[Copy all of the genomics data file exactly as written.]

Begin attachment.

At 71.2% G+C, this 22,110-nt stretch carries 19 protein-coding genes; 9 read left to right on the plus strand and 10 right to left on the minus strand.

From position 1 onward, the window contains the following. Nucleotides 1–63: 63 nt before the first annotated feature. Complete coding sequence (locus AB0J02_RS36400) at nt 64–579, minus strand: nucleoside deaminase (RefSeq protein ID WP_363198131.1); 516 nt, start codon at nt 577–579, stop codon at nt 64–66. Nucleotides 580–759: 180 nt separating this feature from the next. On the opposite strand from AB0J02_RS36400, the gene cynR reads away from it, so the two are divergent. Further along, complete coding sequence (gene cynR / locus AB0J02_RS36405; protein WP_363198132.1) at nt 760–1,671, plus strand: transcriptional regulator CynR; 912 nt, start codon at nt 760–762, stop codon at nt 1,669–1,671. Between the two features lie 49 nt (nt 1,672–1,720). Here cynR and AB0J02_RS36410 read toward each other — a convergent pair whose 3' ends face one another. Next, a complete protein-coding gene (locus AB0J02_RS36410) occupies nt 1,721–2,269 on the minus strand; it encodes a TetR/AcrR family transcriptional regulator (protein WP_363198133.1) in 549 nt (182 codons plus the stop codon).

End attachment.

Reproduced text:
At 71.2% G+C, this 22,110-nt stretch carries 19 protein-coding genes; 9 read left to right on the plus strand and 10 right to left on the minus strand.

From position 1 onward, the window contains the following. Nucleotides 1–63: 63 nt before the first annotated feature. Complete coding sequence (locus AB0J02_RS36400) at nt 64–579, minus strand: nucleoside deaminase (RefSeq protein ID WP_363198131.1); 516 nt, start codon at nt 577–579, stop codon at nt 64–66. Nucleotides 580–759: 180 nt separating this feature from the next. On the opposite strand from AB0J02_RS36400, the gene cynR reads away from it, so the two are divergent. Further along, complete coding sequence (gene cynR / locus AB0J02_RS36405; protein WP_363198132.1) at nt 760–1,671, plus strand: transcriptional regulator CynR; 912 nt, start codon at nt 760–762, stop codon at nt 1,669–1,671. Between the two features lie 49 nt (nt 1,672–1,720). Here cynR and AB0J02_RS36410 read toward each other — a convergent pair whose 3' ends face one another. Next, a complete protein-coding gene (locus AB0J02_RS36410) occupies nt 1,721–2,269 on the minus strand; it encodes a TetR/AcrR family transcriptional regulator (protein WP_363198133.1) in 549 nt (182 codons plus the stop codon).